Is There Caffeine in Chocolate?

Posted on March 24, 2014 by  Lee Mccoy | 0 Comments

One thing that has bugged me for years is whether or not there is caffeine in dark chocolate? Caffeine has a very direct impact on me. If I have a cup of coffee any later than 5pm then I won't be able to get to sleep until the small hours - even a cup of tea can affect me. I've also noticed that if I review chocolate late in the evening then also it will take a long while to drop off. Despite having this thought that dark chocolate does contain caffeine, a few years ago I was told by one or two in the industry that it doesn't. I was too polite to set them straight. 

What substances are in chocolate?

So finally it's time really look at the matter in detail. What we do know is that there are well over 500 substances in chocolate, according to Allen M. Young, that contribute to its flavour. The principle component is theobromine, but also another member of the methylxanthine group of compounds in the form of caffeine. What is interesting is that methylxanthine acts as stimulants on the heart and can also be used to help people with chronic obstructive pulmonary disease as it relaxes the airways. 

The figure are just too generalised

Allen M. Young may have stated that there actually is caffeine in chocolate but just how much? Well, just as with the case of whether you should go on a chocolate tasting course or not, you can't get a sensible answer out of Google as they state the figures from the FDA that there is 43mg in dark chocolate and 20mg in milk chocolate per 100g. How on earth do they know that? We have many different types of dark chocolate here and they're not all going to have the same proportion of caffeine. We've got chocolate with 60% cocoa and others with 100% - they all can't have 43mg of caffeine per 100g. As can be seen from Shively and Tarka’s work, not even chocolate made from the same plantation with the same ratio of cocoa solids will have the same amount of caffeine as the length and nature of the fermentation process has a noticeable effect on the overall chemical composition of the cocoa bean. You then have different roasting times and different conching times which all affect the nature of those methylxanthine.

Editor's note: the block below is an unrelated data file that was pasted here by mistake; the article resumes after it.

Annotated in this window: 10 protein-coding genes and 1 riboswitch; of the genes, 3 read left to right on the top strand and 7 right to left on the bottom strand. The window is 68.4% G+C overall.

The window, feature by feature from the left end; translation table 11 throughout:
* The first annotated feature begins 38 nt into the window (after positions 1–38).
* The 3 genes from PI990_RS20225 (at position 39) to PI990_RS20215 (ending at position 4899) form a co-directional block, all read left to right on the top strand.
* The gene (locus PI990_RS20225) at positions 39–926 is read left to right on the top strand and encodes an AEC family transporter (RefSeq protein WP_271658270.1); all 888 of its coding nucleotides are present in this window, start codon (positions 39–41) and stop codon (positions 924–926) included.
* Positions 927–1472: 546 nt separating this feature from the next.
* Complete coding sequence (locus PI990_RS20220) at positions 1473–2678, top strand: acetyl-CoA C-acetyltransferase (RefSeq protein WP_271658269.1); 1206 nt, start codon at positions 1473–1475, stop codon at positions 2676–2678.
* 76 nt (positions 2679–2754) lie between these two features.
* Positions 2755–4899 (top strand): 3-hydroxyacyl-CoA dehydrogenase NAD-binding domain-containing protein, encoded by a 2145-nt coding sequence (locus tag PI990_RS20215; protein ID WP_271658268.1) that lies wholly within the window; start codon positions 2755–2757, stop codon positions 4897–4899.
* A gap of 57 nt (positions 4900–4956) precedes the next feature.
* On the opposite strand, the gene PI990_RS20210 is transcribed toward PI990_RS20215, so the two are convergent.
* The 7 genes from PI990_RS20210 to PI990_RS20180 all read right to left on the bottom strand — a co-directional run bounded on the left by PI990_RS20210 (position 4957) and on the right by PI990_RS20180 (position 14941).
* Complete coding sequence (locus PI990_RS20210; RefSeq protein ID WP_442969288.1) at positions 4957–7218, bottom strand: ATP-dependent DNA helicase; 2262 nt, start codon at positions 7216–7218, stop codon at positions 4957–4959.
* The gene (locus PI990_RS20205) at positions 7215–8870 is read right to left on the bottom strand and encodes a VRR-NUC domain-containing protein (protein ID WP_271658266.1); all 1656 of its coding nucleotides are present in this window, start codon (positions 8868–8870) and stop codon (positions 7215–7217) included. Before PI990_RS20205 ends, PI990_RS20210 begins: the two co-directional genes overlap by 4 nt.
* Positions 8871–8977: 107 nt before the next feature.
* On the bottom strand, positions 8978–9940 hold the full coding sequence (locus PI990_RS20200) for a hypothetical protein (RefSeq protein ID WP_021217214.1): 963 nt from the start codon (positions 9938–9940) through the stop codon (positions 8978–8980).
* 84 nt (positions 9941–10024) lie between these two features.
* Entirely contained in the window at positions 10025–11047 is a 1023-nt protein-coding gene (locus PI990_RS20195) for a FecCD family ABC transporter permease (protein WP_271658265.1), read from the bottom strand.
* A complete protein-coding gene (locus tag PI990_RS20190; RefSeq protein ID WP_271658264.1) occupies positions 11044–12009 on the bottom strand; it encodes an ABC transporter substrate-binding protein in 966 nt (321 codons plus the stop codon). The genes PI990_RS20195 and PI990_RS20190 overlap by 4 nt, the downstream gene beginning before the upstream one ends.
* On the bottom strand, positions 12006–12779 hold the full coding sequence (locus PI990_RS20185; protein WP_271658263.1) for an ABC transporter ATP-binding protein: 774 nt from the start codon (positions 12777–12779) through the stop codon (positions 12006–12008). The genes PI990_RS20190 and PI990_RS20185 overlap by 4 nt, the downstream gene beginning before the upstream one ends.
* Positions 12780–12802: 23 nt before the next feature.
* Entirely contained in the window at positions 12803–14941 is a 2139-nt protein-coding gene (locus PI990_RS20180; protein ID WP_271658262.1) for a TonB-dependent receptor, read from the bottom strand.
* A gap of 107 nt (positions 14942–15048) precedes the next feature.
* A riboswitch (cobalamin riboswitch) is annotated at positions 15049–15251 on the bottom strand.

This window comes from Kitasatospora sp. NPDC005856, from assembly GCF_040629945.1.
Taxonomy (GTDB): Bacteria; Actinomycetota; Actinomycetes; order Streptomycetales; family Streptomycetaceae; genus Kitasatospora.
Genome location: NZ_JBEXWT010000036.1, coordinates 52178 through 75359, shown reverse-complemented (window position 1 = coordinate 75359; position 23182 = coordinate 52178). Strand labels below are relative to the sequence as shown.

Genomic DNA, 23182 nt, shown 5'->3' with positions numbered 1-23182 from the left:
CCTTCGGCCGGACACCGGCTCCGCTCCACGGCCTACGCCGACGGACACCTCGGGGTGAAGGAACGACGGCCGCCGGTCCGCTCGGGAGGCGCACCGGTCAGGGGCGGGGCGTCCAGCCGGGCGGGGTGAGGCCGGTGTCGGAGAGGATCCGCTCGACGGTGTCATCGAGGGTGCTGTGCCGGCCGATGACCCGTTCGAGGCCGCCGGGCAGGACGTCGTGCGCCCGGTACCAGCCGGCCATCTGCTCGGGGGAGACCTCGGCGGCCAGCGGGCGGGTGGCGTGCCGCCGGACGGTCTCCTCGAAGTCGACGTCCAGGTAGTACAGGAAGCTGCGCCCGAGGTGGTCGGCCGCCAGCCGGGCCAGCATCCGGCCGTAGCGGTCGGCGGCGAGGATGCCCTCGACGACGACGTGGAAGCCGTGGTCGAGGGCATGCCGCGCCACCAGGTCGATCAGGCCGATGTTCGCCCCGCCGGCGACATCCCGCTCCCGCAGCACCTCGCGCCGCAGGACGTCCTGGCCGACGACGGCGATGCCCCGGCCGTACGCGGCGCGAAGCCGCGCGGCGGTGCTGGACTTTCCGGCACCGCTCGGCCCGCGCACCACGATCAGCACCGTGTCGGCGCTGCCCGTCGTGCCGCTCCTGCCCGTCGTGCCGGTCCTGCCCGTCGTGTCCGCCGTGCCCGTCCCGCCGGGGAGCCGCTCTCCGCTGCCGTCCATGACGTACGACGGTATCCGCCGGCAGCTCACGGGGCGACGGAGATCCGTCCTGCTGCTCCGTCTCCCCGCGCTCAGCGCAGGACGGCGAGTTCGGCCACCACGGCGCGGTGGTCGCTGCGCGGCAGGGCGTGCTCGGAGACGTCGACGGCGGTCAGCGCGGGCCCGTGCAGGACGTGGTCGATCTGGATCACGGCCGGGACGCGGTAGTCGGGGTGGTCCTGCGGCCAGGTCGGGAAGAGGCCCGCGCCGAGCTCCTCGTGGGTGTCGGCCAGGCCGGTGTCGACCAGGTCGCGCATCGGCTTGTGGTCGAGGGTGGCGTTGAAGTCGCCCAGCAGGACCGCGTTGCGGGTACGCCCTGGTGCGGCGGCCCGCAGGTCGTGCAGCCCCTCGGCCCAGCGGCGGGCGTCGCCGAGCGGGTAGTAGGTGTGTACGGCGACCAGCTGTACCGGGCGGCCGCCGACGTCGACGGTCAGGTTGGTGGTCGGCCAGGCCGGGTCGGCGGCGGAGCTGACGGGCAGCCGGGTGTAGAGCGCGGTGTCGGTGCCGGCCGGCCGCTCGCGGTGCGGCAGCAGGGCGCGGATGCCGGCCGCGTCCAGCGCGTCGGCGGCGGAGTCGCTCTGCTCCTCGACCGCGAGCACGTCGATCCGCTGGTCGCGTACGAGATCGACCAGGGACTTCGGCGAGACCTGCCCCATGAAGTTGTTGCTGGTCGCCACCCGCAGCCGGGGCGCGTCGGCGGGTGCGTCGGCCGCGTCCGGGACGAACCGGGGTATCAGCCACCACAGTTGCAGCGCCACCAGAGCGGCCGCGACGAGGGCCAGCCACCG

How much caffeine do the experts say is in chocolate?

If we had to play the guessing game and say there is an average amount of caffeine in chocolate we could realistically state it would be about 0.2% given Shively's figures. Google's numbers are a great deal lower than that of the NHS which states there is about 50mg of caffeine in a 50g bar of milk chocolate - more than twice that of Google. How does that compare to other sources of caffeine? The NHS states that a mug of filter coffee contains around 100mg, a mug of instant about 100mg, a cup of tea made from tea bags about 75mg (Food Standards Agency data) , a can of coke about 40mg whilst Green and Blacks reports that their organic 70% dark chocolate contains 16mg of caffeine per 100g and 120mg of theobromide, whilst Stephen T. Beckett in The Science of Chocolate states that you can expect 44mg of caffeine per 100g of chocolate. 

Knowing how much caffeine you consume may be important to you

The problem is that for many people their amount of caffeine they consume is vitally important to them (such as pregnant women and those concerned about osteoporosis (.doc)) and there is just no consistent information. Even when it comes to tea the level of caffeine will vary widely between how it is consumed. Instant tea may have almost double the amount of caffeine as a cup of tea made from a bag, whilst you may only get 24mg of tea per cup made from loose tea. Even then, there can be a huge difference in the source of tea and the maker from about 100mg per cup for Waitrose or PG Tips to 182 for Co-Op 99.

Looking at other types sources of caffeine

The Ministry of Agriculture Fisheries and Food didn't look at the caffeine levels in dark chocolate, only powdered drinks, milk drinks and mousses, so we don't have 'official' figures, but if we take their studies of tea and add them into the different figures from renowned experts in chocolate, then we may be able to say that their most definitely is caffeine in chocolate; the amount will vary by bean varietal, origin, fermentation and other processes; but we can say, when compared to tea the amount is about a quarter and about an eighth that of filter coffee.

Why aren’t food manufacturers being forced to label caffeine levels?

So, if the figures for different types of chocolate vary so widely and that we know that understanding how much caffeine is in a product is of crucial importance to some, why isn’t it reported on its packaging? The FDA states that it is because caffeine is not nutrient, but a natural chemical. But if it were to be added to a product it should be labelled as such.

When it comes to the UK beverages with more than 150mg of caffeine per litre are required to be labelled ‘high caffeine content’. At least the EU is taking the matter seriously. From December 2014 if caffeine is added to foods or drinks to give a physiological affect the manufacturer will have to state “not recommended for children or pregnant women” as per REGULATION (EU) No 1169/2011 OF THE EUROPEAN PARLIAMENT AND OF THE COUNCIL (pdf). The point is that if you’re fortunate to consume three bars of fine chocolate per day, you may be reaching this limit.  

Most of the chocolate we sell you probably wouldn’t consume more than half a day anyway. We’d rather you enjoyed your chocolate slowly and savoured every bite. At that rate, the figures above suggest, you have nothing to worry about.


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